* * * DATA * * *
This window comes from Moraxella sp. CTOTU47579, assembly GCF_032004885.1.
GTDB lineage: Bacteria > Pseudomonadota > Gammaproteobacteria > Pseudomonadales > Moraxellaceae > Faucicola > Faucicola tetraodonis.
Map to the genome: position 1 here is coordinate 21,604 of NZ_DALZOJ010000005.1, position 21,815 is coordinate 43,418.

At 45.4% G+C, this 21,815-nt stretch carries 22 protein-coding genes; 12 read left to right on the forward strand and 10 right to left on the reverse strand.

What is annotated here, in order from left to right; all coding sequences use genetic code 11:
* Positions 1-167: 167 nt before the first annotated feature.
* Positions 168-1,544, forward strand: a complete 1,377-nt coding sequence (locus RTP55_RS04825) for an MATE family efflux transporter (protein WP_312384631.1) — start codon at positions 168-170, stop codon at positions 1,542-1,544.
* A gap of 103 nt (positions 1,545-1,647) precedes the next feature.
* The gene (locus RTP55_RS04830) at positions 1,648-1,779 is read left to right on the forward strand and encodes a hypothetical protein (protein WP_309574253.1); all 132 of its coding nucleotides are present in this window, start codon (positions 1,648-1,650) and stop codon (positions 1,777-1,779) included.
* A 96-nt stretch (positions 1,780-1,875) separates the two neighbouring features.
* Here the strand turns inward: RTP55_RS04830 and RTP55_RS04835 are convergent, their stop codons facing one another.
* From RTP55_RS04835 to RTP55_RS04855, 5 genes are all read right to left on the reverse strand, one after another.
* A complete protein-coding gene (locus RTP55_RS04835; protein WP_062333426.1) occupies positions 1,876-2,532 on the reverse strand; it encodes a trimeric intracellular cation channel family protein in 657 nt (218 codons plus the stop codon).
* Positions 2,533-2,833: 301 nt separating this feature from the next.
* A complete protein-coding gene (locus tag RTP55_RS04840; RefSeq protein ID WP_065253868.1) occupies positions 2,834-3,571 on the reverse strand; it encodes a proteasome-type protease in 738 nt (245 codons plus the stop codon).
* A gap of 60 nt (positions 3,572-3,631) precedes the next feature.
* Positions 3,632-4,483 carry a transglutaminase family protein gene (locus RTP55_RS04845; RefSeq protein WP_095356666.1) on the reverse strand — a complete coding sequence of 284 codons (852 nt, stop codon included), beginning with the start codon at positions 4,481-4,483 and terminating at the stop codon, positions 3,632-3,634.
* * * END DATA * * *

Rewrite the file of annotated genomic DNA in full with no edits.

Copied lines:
This window comes from Moraxella sp. CTOTU47579, assembly GCF_032004885.1.
GTDB lineage: Bacteria > Pseudomonadota > Gammaproteobacteria > Pseudomonadales > Moraxellaceae > Faucicola > Faucicola tetraodonis.
Map to the genome: position 1 here is coordinate 21,604 of NZ_DALZOJ010000005.1, position 21,815 is coordinate 43,418.

At 45.4% G+C, this 21,815-nt stretch carries 22 protein-coding genes; 12 read left to right on the forward strand and 10 right to left on the reverse strand.

What is annotated here, in order from left to right; all coding sequences use genetic code 11:
* Positions 1-167: 167 nt before the first annotated feature.
* Positions 168-1,544, forward strand: a complete 1,377-nt coding sequence (locus RTP55_RS04825) for an MATE family efflux transporter (protein WP_312384631.1) — start codon at positions 168-170, stop codon at positions 1,542-1,544.
* A gap of 103 nt (positions 1,545-1,647) precedes the next feature.
* The gene (locus RTP55_RS04830) at positions 1,648-1,779 is read left to right on the forward strand and encodes a hypothetical protein (protein WP_309574253.1); all 132 of its coding nucleotides are present in this window, start codon (positions 1,648-1,650) and stop codon (positions 1,777-1,779) included.
* A 96-nt stretch (positions 1,780-1,875) separates the two neighbouring features.
* Here the strand turns inward: RTP55_RS04830 and RTP55_RS04835 are convergent, their stop codons facing one another.
* From RTP55_RS04835 to RTP55_RS04855, 5 genes are all read right to left on the reverse strand, one after another.
* A complete protein-coding gene (locus RTP55_RS04835; protein WP_062333426.1) occupies positions 1,876-2,532 on the reverse strand; it encodes a trimeric intracellular cation channel family protein in 657 nt (218 codons plus the stop codon).
* Positions 2,533-2,833: 301 nt separating this feature from the next.
* A complete protein-coding gene (locus tag RTP55_RS04840; RefSeq protein ID WP_065253868.1) occupies positions 2,834-3,571 on the reverse strand; it encodes a proteasome-type protease in 738 nt (245 codons plus the stop codon).
* A gap of 60 nt (positions 3,572-3,631) precedes the next feature.
* Positions 3,632-4,483 carry a transglutaminase family protein gene (locus RTP55_RS04845; RefSeq protein WP_095356666.1) on the reverse strand — a complete coding sequence of 284 codons (852 nt, stop codon included), beginning with the start codon at positions 4,481-4,483 and terminating at the stop codon, positions 3,632-3,634.